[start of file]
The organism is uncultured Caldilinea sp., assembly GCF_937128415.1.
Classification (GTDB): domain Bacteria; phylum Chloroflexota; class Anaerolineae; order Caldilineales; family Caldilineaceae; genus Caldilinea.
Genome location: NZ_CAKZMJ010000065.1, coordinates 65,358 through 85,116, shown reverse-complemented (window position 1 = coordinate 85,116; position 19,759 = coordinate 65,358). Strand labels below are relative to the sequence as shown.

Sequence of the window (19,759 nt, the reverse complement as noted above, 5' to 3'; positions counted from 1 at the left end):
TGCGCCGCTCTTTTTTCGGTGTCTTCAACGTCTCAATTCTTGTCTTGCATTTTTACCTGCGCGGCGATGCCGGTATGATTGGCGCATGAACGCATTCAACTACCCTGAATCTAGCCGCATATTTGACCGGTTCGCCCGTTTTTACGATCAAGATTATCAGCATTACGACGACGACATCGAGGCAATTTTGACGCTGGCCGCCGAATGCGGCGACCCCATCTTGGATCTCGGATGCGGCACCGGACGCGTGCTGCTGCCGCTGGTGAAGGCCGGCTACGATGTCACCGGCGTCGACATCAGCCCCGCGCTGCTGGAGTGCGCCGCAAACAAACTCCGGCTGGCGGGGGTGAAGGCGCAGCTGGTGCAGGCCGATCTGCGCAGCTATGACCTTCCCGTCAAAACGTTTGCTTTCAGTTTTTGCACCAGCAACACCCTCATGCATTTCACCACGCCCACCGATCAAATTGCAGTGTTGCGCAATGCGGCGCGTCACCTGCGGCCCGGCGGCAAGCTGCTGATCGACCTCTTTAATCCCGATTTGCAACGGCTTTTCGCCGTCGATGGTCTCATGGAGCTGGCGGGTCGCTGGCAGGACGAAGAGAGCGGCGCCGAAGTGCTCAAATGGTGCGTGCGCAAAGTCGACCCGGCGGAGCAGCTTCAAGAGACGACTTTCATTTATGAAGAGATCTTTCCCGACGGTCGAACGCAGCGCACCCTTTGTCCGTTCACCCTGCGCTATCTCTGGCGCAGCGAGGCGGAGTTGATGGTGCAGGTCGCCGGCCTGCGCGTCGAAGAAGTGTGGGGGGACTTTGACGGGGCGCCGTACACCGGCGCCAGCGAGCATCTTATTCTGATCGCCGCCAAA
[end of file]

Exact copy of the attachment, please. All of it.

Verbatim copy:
The organism is uncultured Caldilinea sp., assembly GCF_937128415.1.
Classification (GTDB): domain Bacteria; phylum Chloroflexota; class Anaerolineae; order Caldilineales; family Caldilineaceae; genus Caldilinea.
Genome location: NZ_CAKZMJ010000065.1, coordinates 65,358 through 85,116, shown reverse-complemented (window position 1 = coordinate 85,116; position 19,759 = coordinate 65,358). Strand labels below are relative to the sequence as shown.

Sequence of the window (19,759 nt, the reverse complement as noted above, 5' to 3'; positions counted from 1 at the left end):
TGCGCCGCTCTTTTTTCGGTGTCTTCAACGTCTCAATTCTTGTCTTGCATTTTTACCTGCGCGGCGATGCCGGTATGATTGGCGCATGAACGCATTCAACTACCCTGAATCTAGCCGCATATTTGACCGGTTCGCCCGTTTTTACGATCAAGATTATCAGCATTACGACGACGACATCGAGGCAATTTTGACGCTGGCCGCCGAATGCGGCGACCCCATCTTGGATCTCGGATGCGGCACCGGACGCGTGCTGCTGCCGCTGGTGAAGGCCGGCTACGATGTCACCGGCGTCGACATCAGCCCCGCGCTGCTGGAGTGCGCCGCAAACAAACTCCGGCTGGCGGGGGTGAAGGCGCAGCTGGTGCAGGCCGATCTGCGCAGCTATGACCTTCCCGTCAAAACGTTTGCTTTCAGTTTTTGCACCAGCAACACCCTCATGCATTTCACCACGCCCACCGATCAAATTGCAGTGTTGCGCAATGCGGCGCGTCACCTGCGGCCCGGCGGCAAGCTGCTGATCGACCTCTTTAATCCCGATTTGCAACGGCTTTTCGCCGTCGATGGTCTCATGGAGCTGGCGGGTCGCTGGCAGGACGAAGAGAGCGGCGCCGAAGTGCTCAAATGGTGCGTGCGCAAAGTCGACCCGGCGGAGCAGCTTCAAGAGACGACTTTCATTTATGAAGAGATCTTTCCCGACGGTCGAACGCAGCGCACCCTTTGTCCGTTCACCCTGCGCTATCTCTGGCGCAGCGAGGCGGAGTTGATGGTGCAGGTCGCCGGCCTGCGCGTCGAAGAAGTGTGGGGGGACTTTGACGGGGCGCCGTACACCGGCGCCAGCGAGCATCTTATTCTGATCGCCGCCAAA